Out: I have a flurry of appointments to get my kittens fixed so they can GET OUT! LOL.
Once they are fixed it will be off to the rescue or private adoption. I had a lady interested in a kitten and when I mentioned the fee, never heard from her again. I don’t know what people expect. “Fix and vaccinate it and then give it to me for free?” I don’t think so. It is the same thing I always tell people who are giving away kittens for free:
#1. People do not value that which they get for free.
#2. If they can’t afford a nominal fee for a kitten, they have no business getting a pet.
Aside from the money it costs, I put in a tremendous amount of time and effort to maintain the cats and kittens in my care. Every morning, before I even have coffee, I have to feed everyone and scoop boxes. That’s because there is no way you can enjoy morning coffee with assorted felines screaming for food and the smell of un-scooped boxes. Then I open up everything to enjoy the cool, fresh air before it starts to get hot.
Kitten Therapy/More Homeless Kittens
I had an unusual request from the lady who feeds a stray near her home by the airport. She wanted to know if she could “borrow” a couple of kittens for the weekend. She and her teen daughters lived in a small apartment and really wanted to have some “kitten therapy.” I didn’t see any real harm in it, a sort of very short term foster. Plus she gave me a donation, so I took her two playful kittens on a Friday and picked them up on Sunday. All went well and everyone had a good time!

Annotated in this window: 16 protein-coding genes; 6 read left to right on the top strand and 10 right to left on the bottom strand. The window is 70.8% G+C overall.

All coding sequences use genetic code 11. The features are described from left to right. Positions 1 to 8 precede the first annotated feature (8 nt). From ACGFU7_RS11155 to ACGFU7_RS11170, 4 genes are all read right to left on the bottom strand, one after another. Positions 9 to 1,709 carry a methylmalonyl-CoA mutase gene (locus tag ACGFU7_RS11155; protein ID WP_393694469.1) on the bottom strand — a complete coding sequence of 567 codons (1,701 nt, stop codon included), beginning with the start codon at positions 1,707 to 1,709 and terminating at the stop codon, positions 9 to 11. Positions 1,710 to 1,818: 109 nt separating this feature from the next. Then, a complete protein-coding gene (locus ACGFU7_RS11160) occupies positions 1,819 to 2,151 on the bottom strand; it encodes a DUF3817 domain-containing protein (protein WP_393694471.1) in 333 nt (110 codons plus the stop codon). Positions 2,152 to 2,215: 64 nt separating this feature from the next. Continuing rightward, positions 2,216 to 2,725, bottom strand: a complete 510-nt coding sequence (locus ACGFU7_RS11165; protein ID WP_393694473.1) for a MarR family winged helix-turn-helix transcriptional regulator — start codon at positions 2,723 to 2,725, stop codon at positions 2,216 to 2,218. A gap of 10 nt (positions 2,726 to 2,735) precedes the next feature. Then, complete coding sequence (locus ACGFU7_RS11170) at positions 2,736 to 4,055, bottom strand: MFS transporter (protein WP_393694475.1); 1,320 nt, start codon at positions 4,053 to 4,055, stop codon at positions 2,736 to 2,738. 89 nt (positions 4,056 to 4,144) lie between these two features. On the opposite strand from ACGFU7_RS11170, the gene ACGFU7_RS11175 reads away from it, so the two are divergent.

I was quite dismayed, to say the least, to see a new litter of four or five kittens where I feed and where I just did TNR. No idea where they came from. This is getting overwhelming. Even more so as it gets harder and harder to find a vet who can/will do spays and neuters not to mention at a reasonable price. I feel fortunate to have found a vet with good pricing who is still performing surgeries. Many vets are only doing emergency surgeries, no spays or neuters.
That really makes it harder for people like me. But it won’t be like this forever. Until then we do the best we can with what we have!
If you would like to donate to help fund TNR projects, support the feral refuge, or any aspect of my cat-related work, it would be deeply appreciated. I use my husband’s PayPal account (steamodale@gmail[dot]com) and I have a GoFundMe account under my name. You can also send donations via snail mail to Jackie Dale, P O Box 1859, Reedley, CA 93654. Questions? jackiejoy@hotmail[dot]com.